Andrzej Kuziola explains how to enhance your concepts using ZBrush 4’s DynaMesh tool
ZBrush’s DynaMesh tool is a mesh-creation tool that gives a real 3D-sketching experience. It gives the ability to stretch a mesh and experiment with shapes without the need for a rig. Together with tools such as the CurveTube brush, the experience is more like playing with clay – you can forget that you are using sophisticated 3D software. Over the next six steps, Andrzej Kuziola will use these ZBrush functions to help create the main image (above).
Let’s begin by reusing some old ZBrush models. Such a workflow is a great time save and speeds up the process remarkably. I extracted a head and a hand by partially hiding the mesh with Ctrl/Cmd+Shift and the Delete Hidden and Close Holes option.
The tattoo machines are the only object created outside of ZBrush. They are my models from an old project so I didn’t have to build them from scratch – you can create something similar in ZBrush as well, if you wish.
To create a decorative frame for the tattoo machine, I used the ShadowBox feature. This uses the projection of shadows to build 3D primitives which can then be detailed further.
To use the tool, I first imported a sphere, placed it inside the head and activated ShadowBox. I cleared the mask and adjusted the size of the box. I then used the Layer brush in Mask mode to sketch the shape. When I was happy with the design, I pressed the ShadowBox button again.
This was just a starting point. I will develop the shape more later on with DynaMesh to adjust it to match the stylisation of the other objects.
Now it is time to use DynaMesh. I created and appended a Cylinder Polymesh as a starting point for the DynaMesh sketching. It is helpful to duplicate the Cylinder subtool for further reuse.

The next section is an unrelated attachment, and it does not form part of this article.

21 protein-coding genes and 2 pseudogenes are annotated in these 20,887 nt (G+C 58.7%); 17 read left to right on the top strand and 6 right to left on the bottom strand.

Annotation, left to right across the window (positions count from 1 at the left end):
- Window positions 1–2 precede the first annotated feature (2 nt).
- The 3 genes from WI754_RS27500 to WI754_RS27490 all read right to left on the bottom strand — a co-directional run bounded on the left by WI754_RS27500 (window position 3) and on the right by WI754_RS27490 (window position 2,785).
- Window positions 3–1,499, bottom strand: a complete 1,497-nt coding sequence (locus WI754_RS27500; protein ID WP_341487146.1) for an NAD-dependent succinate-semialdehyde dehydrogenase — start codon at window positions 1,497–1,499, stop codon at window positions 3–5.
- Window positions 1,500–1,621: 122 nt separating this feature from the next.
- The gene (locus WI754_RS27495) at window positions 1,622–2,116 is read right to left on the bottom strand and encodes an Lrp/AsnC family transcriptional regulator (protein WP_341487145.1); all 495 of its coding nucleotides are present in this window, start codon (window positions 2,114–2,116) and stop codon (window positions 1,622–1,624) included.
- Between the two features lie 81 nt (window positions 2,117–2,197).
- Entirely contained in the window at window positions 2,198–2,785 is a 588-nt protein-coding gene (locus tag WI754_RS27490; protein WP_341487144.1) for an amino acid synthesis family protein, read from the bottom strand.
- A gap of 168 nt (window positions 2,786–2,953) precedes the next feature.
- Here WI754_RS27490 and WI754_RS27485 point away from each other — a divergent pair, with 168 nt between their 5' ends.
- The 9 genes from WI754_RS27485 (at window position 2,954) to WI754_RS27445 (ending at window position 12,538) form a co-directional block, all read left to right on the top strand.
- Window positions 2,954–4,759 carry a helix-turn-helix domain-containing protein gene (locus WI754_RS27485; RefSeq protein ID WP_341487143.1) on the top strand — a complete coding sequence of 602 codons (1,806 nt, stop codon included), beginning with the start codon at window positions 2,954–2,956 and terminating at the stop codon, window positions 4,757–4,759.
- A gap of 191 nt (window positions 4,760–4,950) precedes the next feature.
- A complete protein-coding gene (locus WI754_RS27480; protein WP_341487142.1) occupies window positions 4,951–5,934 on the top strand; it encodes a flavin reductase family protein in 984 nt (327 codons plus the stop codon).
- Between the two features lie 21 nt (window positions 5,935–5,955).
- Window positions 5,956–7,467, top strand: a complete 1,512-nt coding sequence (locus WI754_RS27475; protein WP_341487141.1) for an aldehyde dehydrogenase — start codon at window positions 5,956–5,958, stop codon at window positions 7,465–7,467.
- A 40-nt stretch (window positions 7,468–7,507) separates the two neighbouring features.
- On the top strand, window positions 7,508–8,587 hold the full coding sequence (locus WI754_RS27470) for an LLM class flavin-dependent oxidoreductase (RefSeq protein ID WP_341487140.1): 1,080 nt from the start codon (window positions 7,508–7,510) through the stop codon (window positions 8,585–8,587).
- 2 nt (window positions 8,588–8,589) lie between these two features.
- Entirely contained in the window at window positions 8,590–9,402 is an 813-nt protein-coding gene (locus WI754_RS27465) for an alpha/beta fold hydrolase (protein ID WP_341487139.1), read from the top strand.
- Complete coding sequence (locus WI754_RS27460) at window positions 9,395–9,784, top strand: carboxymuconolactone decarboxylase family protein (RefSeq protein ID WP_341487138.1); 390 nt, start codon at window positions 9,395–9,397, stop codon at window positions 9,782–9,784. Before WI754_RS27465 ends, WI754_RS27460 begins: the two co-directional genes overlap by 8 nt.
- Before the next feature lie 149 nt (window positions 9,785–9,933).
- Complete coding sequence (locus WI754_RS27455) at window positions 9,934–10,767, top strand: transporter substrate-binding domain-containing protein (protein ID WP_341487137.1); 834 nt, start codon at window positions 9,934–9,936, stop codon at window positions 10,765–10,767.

I activated the function by pressing the DynaMesh button. A new uniform topology was created with Density Dependent chosen from the Resolution slider. Start with lower res and then adjust it to achieve the desired result.
To create a more complex object like the rib cage, I used DynaMesh together with the CurveTube brush. First I created two cylinders, one for a spine and one for a bridge, and merged them down to a single subtool. I then painted the tubes with CurveTube. The diameter of the tube is affected by the brush size. The tool also enables you to change the shape of it after painting. I recalculated the DynaMesh options for each rib and used high-resolution settings for the mesh to keep all the details.
To adjust the shape of the mesh according to my design vision, I used mainly the Clay, Move, Move Topological, TrimDynamic and SnakeHook brushes. Each time polygons became stretched I recalculated DynaMesh by pressing the Ctrl/Cmd key and dragging the cursor onto an empty canvas.
As DynaMesh has been designed to create low and mid-resolution sculpting stages, I don’t add any details now. I will do this later after transforming the object to a regular polymesh.
To finish by adding details to the rib cage and all other objects, I quit DynaMesh mode and used the Inflate, Move Topological, Clay, ClayTubes, TrimDynamic and Morph brushes. I also used Inflate and Smooth Deformations with partially masked objects to complete the project.
Author Andrzej Kuziola Website www.kuziola.com